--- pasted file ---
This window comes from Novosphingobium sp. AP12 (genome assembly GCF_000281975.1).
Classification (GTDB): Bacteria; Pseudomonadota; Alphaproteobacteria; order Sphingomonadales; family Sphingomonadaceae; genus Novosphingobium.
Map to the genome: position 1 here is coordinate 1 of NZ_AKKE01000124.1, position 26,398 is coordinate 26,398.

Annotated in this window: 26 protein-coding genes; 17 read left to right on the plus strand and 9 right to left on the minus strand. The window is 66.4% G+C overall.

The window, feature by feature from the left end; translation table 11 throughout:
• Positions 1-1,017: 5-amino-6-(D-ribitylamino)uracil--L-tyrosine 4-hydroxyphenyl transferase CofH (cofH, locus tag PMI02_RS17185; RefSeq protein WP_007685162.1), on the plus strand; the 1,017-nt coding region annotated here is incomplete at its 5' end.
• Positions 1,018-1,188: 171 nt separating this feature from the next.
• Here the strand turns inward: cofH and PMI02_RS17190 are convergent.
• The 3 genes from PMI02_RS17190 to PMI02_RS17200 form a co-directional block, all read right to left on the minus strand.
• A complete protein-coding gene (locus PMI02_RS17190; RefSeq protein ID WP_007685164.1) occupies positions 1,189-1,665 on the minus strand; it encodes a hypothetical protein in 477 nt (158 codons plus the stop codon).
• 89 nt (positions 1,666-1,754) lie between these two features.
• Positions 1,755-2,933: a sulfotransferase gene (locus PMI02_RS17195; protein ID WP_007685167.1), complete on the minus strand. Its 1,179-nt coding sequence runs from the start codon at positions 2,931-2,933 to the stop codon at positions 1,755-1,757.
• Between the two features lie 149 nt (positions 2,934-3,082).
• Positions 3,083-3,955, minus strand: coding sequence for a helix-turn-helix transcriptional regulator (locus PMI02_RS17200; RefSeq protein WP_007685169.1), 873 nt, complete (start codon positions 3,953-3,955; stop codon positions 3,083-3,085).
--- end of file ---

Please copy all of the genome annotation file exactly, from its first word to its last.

This window comes from Novosphingobium sp. AP12 (genome assembly GCF_000281975.1).
Classification (GTDB): Bacteria; Pseudomonadota; Alphaproteobacteria; order Sphingomonadales; family Sphingomonadaceae; genus Novosphingobium.
Map to the genome: position 1 here is coordinate 1 of NZ_AKKE01000124.1, position 26,398 is coordinate 26,398.

Annotated in this window: 26 protein-coding genes; 17 read left to right on the plus strand and 9 right to left on the minus strand. The window is 66.4% G+C overall.

The window, feature by feature from the left end; translation table 11 throughout:
• Positions 1-1,017: 5-amino-6-(D-ribitylamino)uracil--L-tyrosine 4-hydroxyphenyl transferase CofH (cofH, locus tag PMI02_RS17185; RefSeq protein WP_007685162.1), on the plus strand; the 1,017-nt coding region annotated here is incomplete at its 5' end.
• Positions 1,018-1,188: 171 nt separating this feature from the next.
• Here the strand turns inward: cofH and PMI02_RS17190 are convergent.
• The 3 genes from PMI02_RS17190 to PMI02_RS17200 form a co-directional block, all read right to left on the minus strand.
• A complete protein-coding gene (locus PMI02_RS17190; RefSeq protein ID WP_007685164.1) occupies positions 1,189-1,665 on the minus strand; it encodes a hypothetical protein in 477 nt (158 codons plus the stop codon).
• 89 nt (positions 1,666-1,754) lie between these two features.
• Positions 1,755-2,933: a sulfotransferase gene (locus PMI02_RS17195; protein ID WP_007685167.1), complete on the minus strand. Its 1,179-nt coding sequence runs from the start codon at positions 2,931-2,933 to the stop codon at positions 1,755-1,757.
• Between the two features lie 149 nt (positions 2,934-3,082).
• Positions 3,083-3,955, minus strand: coding sequence for a helix-turn-helix transcriptional regulator (locus PMI02_RS17200; RefSeq protein WP_007685169.1), 873 nt, complete (start codon positions 3,953-3,955; stop codon positions 3,083-3,085).